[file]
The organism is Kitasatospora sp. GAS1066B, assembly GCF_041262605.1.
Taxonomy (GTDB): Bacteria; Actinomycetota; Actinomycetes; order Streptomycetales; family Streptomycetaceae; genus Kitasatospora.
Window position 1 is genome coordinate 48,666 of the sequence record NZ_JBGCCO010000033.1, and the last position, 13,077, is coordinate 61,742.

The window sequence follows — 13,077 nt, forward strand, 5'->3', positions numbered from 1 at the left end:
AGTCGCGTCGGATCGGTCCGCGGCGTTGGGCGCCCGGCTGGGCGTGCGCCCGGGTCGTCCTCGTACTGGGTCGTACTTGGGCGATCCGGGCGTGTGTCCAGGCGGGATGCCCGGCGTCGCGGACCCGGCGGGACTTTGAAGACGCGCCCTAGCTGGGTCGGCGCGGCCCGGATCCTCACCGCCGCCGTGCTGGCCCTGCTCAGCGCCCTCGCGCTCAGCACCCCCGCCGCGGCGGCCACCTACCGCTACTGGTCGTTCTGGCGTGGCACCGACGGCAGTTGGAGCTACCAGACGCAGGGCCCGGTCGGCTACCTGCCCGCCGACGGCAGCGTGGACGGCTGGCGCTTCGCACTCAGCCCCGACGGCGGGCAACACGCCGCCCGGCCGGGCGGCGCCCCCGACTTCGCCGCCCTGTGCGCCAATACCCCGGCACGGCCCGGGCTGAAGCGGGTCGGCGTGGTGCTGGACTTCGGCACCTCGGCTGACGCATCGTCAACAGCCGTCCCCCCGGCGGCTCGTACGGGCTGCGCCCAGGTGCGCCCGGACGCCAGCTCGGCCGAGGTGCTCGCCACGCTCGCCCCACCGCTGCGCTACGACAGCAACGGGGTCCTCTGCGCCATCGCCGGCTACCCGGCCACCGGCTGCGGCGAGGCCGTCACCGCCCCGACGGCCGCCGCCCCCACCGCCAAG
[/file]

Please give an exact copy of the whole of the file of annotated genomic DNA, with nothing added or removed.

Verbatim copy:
The organism is Kitasatospora sp. GAS1066B, assembly GCF_041262605.1.
Taxonomy (GTDB): Bacteria; Actinomycetota; Actinomycetes; order Streptomycetales; family Streptomycetaceae; genus Kitasatospora.
Window position 1 is genome coordinate 48,666 of the sequence record NZ_JBGCCO010000033.1, and the last position, 13,077, is coordinate 61,742.

The window sequence follows — 13,077 nt, forward strand, 5'->3', positions numbered from 1 at the left end:
AGTCGCGTCGGATCGGTCCGCGGCGTTGGGCGCCCGGCTGGGCGTGCGCCCGGGTCGTCCTCGTACTGGGTCGTACTTGGGCGATCCGGGCGTGTGTCCAGGCGGGATGCCCGGCGTCGCGGACCCGGCGGGACTTTGAAGACGCGCCCTAGCTGGGTCGGCGCGGCCCGGATCCTCACCGCCGCCGTGCTGGCCCTGCTCAGCGCCCTCGCGCTCAGCACCCCCGCCGCGGCGGCCACCTACCGCTACTGGTCGTTCTGGCGTGGCACCGACGGCAGTTGGAGCTACCAGACGCAGGGCCCGGTCGGCTACCTGCCCGCCGACGGCAGCGTGGACGGCTGGCGCTTCGCACTCAGCCCCGACGGCGGGCAACACGCCGCCCGGCCGGGCGGCGCCCCCGACTTCGCCGCCCTGTGCGCCAATACCCCGGCACGGCCCGGGCTGAAGCGGGTCGGCGTGGTGCTGGACTTCGGCACCTCGGCTGACGCATCGTCAACAGCCGTCCCCCCGGCGGCTCGTACGGGCTGCGCCCAGGTGCGCCCGGACGCCAGCTCGGCCGAGGTGCTCGCCACGCTCGCCCCACCGCTGCGCTACGACAGCAACGGGGTCCTCTGCGCCATCGCCGGCTACCCGGCCACCGGCTGCGGCGAGGCCGTCACCGCCCCGACGGCCGCCGCCCCCACCGCCAAG